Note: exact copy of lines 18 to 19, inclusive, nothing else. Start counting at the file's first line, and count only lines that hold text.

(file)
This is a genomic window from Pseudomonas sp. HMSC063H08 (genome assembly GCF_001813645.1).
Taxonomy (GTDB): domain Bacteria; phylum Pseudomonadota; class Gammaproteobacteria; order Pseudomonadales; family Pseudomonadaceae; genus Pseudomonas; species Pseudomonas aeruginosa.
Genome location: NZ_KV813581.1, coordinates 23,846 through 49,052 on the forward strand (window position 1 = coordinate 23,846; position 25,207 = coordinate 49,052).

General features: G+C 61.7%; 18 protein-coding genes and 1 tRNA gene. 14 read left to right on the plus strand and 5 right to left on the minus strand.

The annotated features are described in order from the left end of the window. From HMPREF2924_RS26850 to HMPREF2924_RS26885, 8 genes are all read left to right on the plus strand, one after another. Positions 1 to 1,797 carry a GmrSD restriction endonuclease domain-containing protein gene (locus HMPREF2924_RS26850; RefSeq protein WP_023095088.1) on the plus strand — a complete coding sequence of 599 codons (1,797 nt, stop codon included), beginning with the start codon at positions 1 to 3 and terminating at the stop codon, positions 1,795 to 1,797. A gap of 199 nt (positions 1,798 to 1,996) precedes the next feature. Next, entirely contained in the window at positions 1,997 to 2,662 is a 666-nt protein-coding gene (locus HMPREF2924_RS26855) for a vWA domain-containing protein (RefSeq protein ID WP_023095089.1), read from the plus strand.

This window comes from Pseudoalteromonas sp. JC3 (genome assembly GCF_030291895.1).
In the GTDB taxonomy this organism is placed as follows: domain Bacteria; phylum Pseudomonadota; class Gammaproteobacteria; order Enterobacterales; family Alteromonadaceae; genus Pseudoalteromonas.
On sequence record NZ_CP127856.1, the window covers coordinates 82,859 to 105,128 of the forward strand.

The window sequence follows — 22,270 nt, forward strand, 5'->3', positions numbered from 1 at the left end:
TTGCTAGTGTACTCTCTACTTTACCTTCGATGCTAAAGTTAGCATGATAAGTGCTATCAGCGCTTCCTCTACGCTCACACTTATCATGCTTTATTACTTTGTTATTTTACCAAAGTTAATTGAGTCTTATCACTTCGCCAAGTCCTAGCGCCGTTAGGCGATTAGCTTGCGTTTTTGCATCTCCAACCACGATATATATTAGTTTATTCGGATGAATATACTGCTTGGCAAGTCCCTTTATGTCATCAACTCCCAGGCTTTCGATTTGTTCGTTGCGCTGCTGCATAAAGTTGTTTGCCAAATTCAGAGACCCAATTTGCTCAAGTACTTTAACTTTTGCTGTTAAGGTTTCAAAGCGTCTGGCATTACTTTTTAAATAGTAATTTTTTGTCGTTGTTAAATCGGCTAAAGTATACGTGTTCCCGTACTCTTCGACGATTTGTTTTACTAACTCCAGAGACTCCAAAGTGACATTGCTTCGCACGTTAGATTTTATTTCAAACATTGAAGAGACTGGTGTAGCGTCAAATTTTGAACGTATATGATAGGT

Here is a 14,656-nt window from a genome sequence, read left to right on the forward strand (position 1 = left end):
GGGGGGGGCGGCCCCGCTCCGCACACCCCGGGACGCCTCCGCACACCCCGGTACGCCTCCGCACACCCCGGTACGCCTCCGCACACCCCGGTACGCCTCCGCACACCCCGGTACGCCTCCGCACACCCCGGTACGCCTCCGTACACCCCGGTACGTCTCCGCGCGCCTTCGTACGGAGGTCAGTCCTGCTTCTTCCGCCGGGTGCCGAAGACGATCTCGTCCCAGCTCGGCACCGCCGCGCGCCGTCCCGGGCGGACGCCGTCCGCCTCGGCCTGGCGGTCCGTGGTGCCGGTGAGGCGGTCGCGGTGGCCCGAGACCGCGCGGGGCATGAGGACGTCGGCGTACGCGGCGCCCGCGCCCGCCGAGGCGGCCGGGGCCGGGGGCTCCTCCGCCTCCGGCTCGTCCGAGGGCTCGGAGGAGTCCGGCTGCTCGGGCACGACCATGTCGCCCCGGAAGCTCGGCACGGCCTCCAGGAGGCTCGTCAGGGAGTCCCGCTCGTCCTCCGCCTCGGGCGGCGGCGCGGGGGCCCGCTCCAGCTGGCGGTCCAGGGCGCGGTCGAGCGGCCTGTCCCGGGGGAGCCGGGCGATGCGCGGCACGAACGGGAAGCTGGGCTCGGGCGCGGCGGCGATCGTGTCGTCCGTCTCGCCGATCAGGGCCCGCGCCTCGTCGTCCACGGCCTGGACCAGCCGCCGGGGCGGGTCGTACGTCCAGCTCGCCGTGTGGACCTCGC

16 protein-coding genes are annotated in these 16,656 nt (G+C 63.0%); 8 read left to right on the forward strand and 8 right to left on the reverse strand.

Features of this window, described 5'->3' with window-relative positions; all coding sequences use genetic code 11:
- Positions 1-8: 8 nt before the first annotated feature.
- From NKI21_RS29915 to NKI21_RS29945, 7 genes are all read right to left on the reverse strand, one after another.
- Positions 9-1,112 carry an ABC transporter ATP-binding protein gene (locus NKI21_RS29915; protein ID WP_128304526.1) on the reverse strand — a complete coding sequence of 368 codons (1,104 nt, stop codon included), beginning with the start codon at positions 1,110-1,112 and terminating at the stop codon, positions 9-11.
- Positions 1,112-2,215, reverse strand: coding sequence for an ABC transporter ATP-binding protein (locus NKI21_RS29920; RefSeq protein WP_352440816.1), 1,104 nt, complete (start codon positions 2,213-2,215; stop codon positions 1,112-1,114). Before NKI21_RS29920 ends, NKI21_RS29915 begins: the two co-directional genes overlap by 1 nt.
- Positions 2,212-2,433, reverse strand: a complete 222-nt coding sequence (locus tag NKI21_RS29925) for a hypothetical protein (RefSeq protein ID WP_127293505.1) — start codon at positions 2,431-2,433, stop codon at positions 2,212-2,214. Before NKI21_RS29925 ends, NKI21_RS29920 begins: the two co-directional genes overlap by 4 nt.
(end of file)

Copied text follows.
- Positions 1,112-2,215, reverse strand: coding sequence for an ABC transporter ATP-binding protein (locus NKI21_RS29920; RefSeq protein WP_352440816.1), 1,104 nt, complete (start codon positions 2,213-2,215; stop codon positions 1,112-1,114). Before NKI21_RS29920 ends, NKI21_RS29915 begins: the two co-directional genes overlap by 1 nt.
- Positions 2,212-2,433, reverse strand: a complete 222-nt coding sequence (locus tag NKI21_RS29925) for a hypothetical protein (RefSeq protein ID WP_127293505.1) — start codon at positions 2,431-2,433, stop codon at positions 2,212-2,214. Before NKI21_RS29925 ends, NKI21_RS29920 begins: the two co-directional genes overlap by 4 nt.